People familiar with the decisions told the Post that Gruber has been talking about retiring for some time, but that Krause's decision was more of a surprise. They said both officials were frustrated by what they saw as an encroachment by the White House on the agency's ability to analyze data and make independent decisions. But they also said they did not know whether that was the reason for the retirements, the Post added.
U.S. COVID vaccination rates climb in August
Nearly 14 million Americans got their first dose of a coronavirus vaccine in August, a steep rise from July, White House officials said this week.
The statistic is a sign that vaccine skepticism may be waning, as the highly contagious Delta variant continues to fuel case surges across the United States.
"We've accelerated the pace of first shots. In August, we got over 14 million. That's almost 4 million more first shots in August compared to the prior month, July," White House COVID-19 response coordinator Jeff Zients said during a news conference Tuesday.
"Back in mid-July, we were averaging 500,000 vaccinations per day. Today, we're averaging 900,000," Zients added. "That's an 80 percent increase in the number of shots we're getting into arms each and every day."
"We remain laser-focused on getting more shots in arms, and we continue to build momentum," he stressed.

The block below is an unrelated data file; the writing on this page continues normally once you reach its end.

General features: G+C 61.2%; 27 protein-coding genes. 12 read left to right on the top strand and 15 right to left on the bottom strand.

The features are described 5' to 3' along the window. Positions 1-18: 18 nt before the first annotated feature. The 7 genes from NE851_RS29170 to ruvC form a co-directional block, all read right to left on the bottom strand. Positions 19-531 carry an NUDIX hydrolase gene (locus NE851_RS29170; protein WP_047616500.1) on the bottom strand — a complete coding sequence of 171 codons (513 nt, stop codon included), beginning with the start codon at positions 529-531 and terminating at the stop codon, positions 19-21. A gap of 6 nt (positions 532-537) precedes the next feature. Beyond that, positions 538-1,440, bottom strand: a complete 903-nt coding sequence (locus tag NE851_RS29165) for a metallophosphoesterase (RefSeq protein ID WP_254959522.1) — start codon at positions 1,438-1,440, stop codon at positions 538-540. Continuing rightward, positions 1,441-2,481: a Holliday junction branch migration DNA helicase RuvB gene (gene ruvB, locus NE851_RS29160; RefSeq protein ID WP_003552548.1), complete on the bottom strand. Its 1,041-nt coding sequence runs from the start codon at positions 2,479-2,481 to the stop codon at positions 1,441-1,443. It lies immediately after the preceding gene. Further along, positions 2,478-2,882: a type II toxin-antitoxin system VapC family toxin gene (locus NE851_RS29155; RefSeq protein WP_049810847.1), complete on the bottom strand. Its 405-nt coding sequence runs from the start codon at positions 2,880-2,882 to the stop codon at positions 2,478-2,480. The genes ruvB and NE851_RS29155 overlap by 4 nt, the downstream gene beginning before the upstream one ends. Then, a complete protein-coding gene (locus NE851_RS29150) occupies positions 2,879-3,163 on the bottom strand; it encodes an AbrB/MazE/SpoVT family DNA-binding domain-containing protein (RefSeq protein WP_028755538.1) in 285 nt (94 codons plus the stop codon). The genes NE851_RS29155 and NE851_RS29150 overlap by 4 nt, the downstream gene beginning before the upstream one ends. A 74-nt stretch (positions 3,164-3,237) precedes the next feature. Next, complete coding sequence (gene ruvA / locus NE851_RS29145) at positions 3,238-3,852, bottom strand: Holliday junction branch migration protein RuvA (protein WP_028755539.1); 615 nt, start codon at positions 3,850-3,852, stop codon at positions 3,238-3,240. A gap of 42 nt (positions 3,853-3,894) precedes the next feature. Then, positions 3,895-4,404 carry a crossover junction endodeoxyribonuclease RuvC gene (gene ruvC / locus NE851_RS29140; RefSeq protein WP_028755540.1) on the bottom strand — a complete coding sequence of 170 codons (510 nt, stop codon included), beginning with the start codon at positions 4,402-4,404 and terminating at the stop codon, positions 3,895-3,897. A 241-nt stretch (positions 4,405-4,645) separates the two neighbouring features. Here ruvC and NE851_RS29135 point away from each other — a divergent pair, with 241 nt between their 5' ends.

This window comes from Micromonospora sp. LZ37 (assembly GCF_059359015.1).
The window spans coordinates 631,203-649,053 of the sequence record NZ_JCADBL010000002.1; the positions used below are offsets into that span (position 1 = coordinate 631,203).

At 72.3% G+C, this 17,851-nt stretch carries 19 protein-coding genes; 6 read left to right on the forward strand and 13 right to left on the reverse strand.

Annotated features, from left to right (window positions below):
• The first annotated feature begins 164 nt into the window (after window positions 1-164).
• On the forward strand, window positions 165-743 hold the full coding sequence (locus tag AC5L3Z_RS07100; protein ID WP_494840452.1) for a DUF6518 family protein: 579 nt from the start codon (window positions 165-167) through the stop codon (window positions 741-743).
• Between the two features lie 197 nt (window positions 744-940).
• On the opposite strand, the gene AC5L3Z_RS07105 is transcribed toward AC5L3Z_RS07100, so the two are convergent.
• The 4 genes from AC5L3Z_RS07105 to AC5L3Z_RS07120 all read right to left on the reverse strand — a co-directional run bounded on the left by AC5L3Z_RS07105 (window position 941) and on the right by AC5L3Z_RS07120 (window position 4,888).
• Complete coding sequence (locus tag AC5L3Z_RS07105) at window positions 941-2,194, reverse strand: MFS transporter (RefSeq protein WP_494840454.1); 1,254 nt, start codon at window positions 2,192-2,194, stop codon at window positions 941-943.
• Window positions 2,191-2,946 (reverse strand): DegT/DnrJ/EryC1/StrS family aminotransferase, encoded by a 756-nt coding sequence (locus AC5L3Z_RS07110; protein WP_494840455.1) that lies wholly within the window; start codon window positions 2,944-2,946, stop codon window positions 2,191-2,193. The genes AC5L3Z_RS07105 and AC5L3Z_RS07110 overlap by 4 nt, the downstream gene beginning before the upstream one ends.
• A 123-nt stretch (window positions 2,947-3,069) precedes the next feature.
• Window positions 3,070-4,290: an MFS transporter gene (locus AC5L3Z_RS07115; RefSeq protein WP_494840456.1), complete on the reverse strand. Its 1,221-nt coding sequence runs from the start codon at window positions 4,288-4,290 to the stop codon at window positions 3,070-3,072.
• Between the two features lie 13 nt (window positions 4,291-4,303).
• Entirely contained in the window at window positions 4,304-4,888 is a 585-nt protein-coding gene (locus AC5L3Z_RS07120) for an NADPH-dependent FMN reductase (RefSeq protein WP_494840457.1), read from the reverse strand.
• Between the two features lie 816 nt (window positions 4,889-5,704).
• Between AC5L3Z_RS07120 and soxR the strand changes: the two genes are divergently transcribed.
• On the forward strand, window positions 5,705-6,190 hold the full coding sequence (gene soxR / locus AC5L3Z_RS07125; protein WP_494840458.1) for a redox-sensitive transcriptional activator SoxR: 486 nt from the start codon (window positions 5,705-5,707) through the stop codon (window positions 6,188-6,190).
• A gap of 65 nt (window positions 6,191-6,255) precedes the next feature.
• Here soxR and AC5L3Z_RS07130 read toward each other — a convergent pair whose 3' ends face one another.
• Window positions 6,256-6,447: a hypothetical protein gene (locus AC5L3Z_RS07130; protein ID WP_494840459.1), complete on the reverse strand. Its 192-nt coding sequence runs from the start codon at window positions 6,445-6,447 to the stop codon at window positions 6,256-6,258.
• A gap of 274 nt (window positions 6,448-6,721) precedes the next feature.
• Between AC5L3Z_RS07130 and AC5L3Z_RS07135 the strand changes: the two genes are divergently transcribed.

One important tool in that mission? Zients said vaccine mandates are helping drive immunization numbers up, and he championed those already in place for federal workers, and at some colleges and companies.
"Tens of millions of Americans are now covered by vaccination requirements. And these requirements are already working to get more people vaccinated," he said.
A new poll suggests Zients is right: It showed that a stubborn core of vaccine-hesitant Americans is slowly warming to the vaccines.
Only 20 percent of American adults now say they won't get immunized, the lowest number ever, the Axios/Ipsos poll found, and there has been a sharp increase in past two weeks of the number of parents who plan to get their younger kids vaccinated as soon as it's allowed.
68% of parents said they either have already vaccinated their children or are likely to do so as soon as the vaccines are approved for their child's age group. That's the highest share ever seen in the survey, and a 12-point spike from 56% just two weeks ago.
One in three unvaccinated Americans in the survey said full approval of the vaccines would make them likely to get shots. But 43% said employer vaccine mandates would make them likely to do so, up from 33% a month ago.
"Schools, organizations, companies, governments implementing mandates are forcing people to deal with them," Cliff Young, president of Ipsos U.S. Public Affairs, said in a news release on the poll. "That's what going on."
Nearly 62 percent of people in the United States aged 12 and older have had at least one dose of coronavirus vaccine, according to data from the U.S. Centers for Disease Control and Prevention. But other developed nations such as Canada, Germany and the United Kingdom still have higher vaccination rates, according to recent data from Johns Hopkins University, the Post reported.
Meanwhile, about 70 percent of all adults in the European Union are now fully vaccinated, the bloc announced on Tuesday, reaching a target it set at the start of the year, the Post reported.
The U.S. Centers for Disease Control and Prevention has more on COVID-19.
SOURCES: Washington Post; The New York Times